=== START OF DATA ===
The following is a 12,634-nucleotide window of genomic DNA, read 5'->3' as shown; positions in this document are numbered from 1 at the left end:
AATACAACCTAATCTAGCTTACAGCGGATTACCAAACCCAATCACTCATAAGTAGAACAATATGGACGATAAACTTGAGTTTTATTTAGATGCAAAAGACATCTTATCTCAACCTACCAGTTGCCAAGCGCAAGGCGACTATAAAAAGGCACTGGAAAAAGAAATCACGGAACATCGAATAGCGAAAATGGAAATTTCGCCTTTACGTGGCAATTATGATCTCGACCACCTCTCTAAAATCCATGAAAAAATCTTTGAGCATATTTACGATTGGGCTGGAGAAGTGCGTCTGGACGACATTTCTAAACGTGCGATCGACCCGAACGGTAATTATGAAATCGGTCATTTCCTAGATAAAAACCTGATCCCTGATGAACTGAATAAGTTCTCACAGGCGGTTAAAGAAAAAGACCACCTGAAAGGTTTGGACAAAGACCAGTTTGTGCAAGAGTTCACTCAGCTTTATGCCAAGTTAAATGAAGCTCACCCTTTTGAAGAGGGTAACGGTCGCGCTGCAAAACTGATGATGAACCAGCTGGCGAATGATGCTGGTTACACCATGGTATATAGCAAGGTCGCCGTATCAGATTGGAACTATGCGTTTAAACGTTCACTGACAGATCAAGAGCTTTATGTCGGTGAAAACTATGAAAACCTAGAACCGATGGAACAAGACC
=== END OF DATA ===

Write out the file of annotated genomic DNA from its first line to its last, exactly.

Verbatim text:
The following is a 12,634-nucleotide window of genomic DNA, read 5'->3' as shown; positions in this document are numbered from 1 at the left end:
AATACAACCTAATCTAGCTTACAGCGGATTACCAAACCCAATCACTCATAAGTAGAACAATATGGACGATAAACTTGAGTTTTATTTAGATGCAAAAGACATCTTATCTCAACCTACCAGTTGCCAAGCGCAAGGCGACTATAAAAAGGCACTGGAAAAAGAAATCACGGAACATCGAATAGCGAAAATGGAAATTTCGCCTTTACGTGGCAATTATGATCTCGACCACCTCTCTAAAATCCATGAAAAAATCTTTGAGCATATTTACGATTGGGCTGGAGAAGTGCGTCTGGACGACATTTCTAAACGTGCGATCGACCCGAACGGTAATTATGAAATCGGTCATTTCCTAGATAAAAACCTGATCCCTGATGAACTGAATAAGTTCTCACAGGCGGTTAAAGAAAAAGACCACCTGAAAGGTTTGGACAAAGACCAGTTTGTGCAAGAGTTCACTCAGCTTTATGCCAAGTTAAATGAAGCTCACCCTTTTGAAGAGGGTAACGGTCGCGCTGCAAAACTGATGATGAACCAGCTGGCGAATGATGCTGGTTACACCATGGTATATAGCAAGGTCGCCGTATCAGATTGGAACTATGCGTTTAAACGTTCACTGACAGATCAAGAGCTTTATGTCGGTGAAAACTATGAAAACCTAGAACCGATGGAACAAGACC